Sunday, August 31, 2014

Approaching Real

"Serenity NOW!" ~ George Costanza, Seinfeld, Season 9, Episode #3, "The Serenity Now"

I was a devoted follower of Seinfeld during its original run from July of 1989 to May 1998. And I got the joke. These four main characters, Jerry, George, Elaine and Kramer were petty, self absorbed, small, rude, insular.

Shall I go on?

Still, the show was hilarious. Try as they may the four major players on our weekly television stage couldn't carry out a truly noble act even if theirs, or someone else's life depended on it.

Landing in a jail cell as the final episode was an absolute brilliant plot denouement - the Universe exacting its perfect Karma upon the four. Most of us got it. Jerry, George, Elaine and Kramer didn't. And they probably never would!

Among my favorite episodes is "The Serenity Now." George's father Frank opens a new business and hires George and George's childhood nemesis Lloyd Braun as sales people. Frank ineffectually employs the phrase "serenity now" learned from a self-help recording by screaming the mantra, rather than calmly and meditatively breathing the words. George also adopts the phrase with drastically unintended results as does Kramer, who has a meltdown and destroys 25 computers he is storing in his apartment for George.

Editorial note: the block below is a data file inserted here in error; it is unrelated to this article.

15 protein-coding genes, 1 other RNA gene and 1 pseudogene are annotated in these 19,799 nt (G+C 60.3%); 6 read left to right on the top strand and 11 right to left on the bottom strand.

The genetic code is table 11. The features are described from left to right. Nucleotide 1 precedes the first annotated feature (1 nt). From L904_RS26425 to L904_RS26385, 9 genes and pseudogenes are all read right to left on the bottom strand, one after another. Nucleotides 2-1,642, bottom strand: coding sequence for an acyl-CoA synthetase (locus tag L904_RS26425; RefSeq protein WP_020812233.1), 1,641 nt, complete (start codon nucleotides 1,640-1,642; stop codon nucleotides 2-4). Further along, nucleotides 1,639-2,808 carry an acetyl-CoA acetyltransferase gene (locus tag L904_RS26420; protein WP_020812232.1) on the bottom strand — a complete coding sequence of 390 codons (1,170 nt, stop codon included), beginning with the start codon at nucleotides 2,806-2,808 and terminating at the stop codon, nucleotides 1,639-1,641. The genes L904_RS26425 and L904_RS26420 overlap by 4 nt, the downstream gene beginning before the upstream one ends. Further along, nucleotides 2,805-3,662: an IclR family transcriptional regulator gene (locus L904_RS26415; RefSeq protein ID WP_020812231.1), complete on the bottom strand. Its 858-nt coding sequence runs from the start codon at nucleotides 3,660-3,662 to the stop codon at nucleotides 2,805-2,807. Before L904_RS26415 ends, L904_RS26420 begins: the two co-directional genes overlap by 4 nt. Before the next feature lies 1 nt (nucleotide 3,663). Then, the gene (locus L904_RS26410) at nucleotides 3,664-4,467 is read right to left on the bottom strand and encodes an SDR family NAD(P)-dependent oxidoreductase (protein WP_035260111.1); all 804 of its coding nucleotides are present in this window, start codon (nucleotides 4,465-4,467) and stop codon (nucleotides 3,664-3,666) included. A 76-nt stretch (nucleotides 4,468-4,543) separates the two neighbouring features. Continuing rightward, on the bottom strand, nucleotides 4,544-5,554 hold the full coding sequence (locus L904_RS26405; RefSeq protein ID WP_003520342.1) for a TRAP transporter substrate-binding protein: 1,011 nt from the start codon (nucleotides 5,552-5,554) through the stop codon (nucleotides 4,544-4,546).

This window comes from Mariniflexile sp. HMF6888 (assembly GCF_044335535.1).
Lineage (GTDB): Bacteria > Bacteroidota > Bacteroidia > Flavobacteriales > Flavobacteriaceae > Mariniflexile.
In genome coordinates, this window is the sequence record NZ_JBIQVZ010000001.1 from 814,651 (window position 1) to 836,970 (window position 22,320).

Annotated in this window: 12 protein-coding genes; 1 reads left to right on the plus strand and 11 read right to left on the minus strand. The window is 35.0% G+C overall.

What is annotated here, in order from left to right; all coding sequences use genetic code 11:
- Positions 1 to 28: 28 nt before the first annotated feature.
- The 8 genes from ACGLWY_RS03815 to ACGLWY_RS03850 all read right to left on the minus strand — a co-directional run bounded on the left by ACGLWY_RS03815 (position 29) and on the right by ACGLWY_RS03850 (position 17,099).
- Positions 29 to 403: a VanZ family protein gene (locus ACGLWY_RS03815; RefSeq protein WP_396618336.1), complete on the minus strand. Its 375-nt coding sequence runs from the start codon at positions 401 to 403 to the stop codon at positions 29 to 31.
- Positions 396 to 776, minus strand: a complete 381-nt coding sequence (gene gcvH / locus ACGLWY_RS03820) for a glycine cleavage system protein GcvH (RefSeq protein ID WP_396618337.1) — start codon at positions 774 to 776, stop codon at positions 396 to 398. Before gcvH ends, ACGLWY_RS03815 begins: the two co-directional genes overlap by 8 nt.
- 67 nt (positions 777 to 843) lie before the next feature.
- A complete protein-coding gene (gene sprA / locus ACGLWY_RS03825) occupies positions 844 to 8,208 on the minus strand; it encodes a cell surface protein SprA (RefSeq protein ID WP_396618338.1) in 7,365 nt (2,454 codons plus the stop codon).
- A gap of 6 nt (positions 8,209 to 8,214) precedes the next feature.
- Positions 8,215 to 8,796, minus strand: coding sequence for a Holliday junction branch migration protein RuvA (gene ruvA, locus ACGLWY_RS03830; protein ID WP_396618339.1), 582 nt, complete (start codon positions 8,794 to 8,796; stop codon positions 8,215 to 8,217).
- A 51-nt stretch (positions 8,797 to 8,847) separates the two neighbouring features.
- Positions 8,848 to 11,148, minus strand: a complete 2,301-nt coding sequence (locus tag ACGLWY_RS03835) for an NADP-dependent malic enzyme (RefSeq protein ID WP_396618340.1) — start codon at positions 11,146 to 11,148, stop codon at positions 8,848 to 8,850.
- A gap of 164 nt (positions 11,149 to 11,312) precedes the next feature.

There is really no hope for these three. They are simply going through the motions. They'll never get it.

I laughed along with everyone else at these characters' attempts to become "one with" something. I also laughed at (Senator) Al Franken's Stuart Smalley character ("… because I'm good enough, I'm smart enough, and doggone it, people like me.")

We all laughed. To this day when I see a You Tube of Franken's character I still go into hysterics, I can't help myself, even though many of Smalley's affirmations read straight out of the Al-Anon and other 12-Step playbooks. In a Seinfeld episode, in an Al Franken bit, it's funny. In real life, it can seem tragic.

This was the 90s after all. We've evolved, hopefully.